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“There are no guarantees to the timeline,” Nisha Krishnan, director of resilience for the World Resources Institute Africa, told reporters.

Lawyers for a loss and damage fund were happy with the progress, but they noted that the project is not ideal.

“We’re happy with this result because it’s what developed countries wanted — even if it’s not what they came here for,” Erin Roberts, founder of the Loss and Damage Collaborative, told CNN in a statement. . “Like many, I have also been conditioned to expect very little from this process. While the creation of the fund is certainly a victory for developing countries and those on the front lines of climate change, it is an empty shell without funding. It’s too little, too late for those on the front lines of climate change. But we have to work on it.”

At COP27, calls for a loss and damage fund – from developing countries, the G77 bloc and activists – had reached a fever pitch, driven by a number of major climate disasters this year, including Pakistan’s devastating floods.

The conference first went into overtime on Saturday before continuing into the early hours of Sunday morning, with negotiators still working out the details as workers dismantled the place around them. At points, there was a real sense of fatigue and frustration. Complicating matters was the fact that Kerry – the US’s top climate official – is self-isolating after recently testing positive for Covid, working on the phones instead of having face-to-face meetings.

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And earlier in the day on Saturday, EU officials threatened to walk out of the meeting if the final agreement fails to approve the goal of limiting warming to 1.5 degrees Celsius above pre-industrial levels.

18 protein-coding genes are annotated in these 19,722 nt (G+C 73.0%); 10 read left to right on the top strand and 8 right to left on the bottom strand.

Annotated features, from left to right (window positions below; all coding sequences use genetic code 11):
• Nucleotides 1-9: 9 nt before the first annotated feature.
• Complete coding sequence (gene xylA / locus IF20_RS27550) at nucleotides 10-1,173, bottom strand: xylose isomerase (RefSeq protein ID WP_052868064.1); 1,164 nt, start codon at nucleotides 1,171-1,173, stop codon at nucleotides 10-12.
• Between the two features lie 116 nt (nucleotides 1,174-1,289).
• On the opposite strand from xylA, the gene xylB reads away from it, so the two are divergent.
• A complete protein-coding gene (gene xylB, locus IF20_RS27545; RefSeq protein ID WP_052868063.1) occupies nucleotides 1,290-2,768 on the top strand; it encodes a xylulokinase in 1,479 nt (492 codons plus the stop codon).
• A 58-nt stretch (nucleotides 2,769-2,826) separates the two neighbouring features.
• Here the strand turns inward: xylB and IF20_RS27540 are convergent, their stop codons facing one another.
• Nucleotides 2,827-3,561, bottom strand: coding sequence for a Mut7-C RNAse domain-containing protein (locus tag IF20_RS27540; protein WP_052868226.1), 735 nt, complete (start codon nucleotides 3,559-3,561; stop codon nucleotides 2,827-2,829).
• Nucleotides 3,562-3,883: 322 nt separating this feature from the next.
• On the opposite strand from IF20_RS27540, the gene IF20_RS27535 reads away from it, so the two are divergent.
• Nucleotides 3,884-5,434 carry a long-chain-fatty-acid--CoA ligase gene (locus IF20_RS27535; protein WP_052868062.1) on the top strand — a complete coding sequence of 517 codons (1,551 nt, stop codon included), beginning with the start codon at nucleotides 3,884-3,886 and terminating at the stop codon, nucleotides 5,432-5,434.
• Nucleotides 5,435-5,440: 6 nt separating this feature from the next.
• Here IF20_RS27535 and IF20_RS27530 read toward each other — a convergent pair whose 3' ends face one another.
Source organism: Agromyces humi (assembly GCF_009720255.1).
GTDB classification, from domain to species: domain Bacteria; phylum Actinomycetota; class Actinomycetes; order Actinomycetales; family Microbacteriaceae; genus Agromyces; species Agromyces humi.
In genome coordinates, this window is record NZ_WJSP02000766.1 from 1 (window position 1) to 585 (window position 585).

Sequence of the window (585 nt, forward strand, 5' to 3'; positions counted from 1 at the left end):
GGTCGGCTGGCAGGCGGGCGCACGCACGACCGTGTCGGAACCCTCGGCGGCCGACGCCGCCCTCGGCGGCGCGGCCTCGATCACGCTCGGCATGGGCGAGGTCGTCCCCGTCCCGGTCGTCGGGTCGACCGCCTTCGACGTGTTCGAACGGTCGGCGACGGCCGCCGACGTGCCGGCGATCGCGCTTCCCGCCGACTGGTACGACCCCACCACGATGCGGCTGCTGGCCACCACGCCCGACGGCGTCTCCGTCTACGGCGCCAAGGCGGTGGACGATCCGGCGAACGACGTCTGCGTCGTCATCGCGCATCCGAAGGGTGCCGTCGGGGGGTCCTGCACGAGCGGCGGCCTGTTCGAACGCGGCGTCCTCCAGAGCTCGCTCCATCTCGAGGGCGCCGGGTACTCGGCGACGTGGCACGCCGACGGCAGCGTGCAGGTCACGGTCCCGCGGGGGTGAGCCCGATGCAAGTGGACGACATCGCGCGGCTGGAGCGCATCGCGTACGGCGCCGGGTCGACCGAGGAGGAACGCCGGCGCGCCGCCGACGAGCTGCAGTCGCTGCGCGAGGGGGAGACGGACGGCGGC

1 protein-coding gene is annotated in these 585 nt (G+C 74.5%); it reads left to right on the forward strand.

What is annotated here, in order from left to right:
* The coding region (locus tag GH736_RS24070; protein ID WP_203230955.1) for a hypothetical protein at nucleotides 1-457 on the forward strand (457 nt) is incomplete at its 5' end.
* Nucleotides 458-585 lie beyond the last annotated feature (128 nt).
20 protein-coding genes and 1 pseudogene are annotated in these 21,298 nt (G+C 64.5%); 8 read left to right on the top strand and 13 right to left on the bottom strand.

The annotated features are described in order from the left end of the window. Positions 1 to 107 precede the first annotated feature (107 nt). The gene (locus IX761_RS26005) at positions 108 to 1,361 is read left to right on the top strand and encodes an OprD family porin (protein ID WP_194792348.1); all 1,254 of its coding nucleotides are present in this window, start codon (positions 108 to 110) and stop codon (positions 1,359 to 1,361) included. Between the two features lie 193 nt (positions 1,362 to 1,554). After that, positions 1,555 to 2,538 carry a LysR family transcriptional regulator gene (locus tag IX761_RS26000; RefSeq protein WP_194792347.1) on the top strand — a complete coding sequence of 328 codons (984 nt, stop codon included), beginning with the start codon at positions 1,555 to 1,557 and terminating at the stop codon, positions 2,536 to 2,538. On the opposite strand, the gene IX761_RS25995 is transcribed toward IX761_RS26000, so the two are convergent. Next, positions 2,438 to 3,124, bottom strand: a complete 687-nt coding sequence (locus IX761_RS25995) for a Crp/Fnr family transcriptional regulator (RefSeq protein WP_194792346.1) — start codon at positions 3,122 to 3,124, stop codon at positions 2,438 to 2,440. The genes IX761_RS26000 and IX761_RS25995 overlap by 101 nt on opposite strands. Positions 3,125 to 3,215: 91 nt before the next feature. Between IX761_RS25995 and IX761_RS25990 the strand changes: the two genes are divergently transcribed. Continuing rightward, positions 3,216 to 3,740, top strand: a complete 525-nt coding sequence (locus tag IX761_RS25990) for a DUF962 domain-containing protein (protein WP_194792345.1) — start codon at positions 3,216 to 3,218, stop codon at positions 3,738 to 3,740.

Global scientists have warned for decades that warming must be limited to 1.5 degrees – a threshold that is fast approaching as the planet’s average temperature has already climbed to around 1.1 degrees. Beyond 1.5 degrees, the risk of extreme drought, fires, floods and food shortages will increase dramatically, scientists said in the latest report of the UN’s Intergovernmental Panel on Climate Change (IPCC).

In a carefully choreographed press conference on Saturday morning, EU Green Deal czar Frans Timmermans, flanked by a full slate of ministers and other senior officials from EU member states, said that “no deal is better than a bad deal.”

“We don’t want 1.5 Celsius to die here and today. That for us is completely unacceptable,” he said.

The EU made it clear that it was willing to agree to a loss and damage fund – a major change in its position compared to just a week ago – but only in exchange for a strong commitment to the 1.5 degree target .

As the sun set on Sharm el-Sheikh on Saturday night, the mood shifted to cautious jubilation, with groups of negotiators beginning to hint that a deal was in sight.

But, as is always the case with top-level diplomacy, officials were quick to emphasize that nothing is really agreed until the final hammer falls.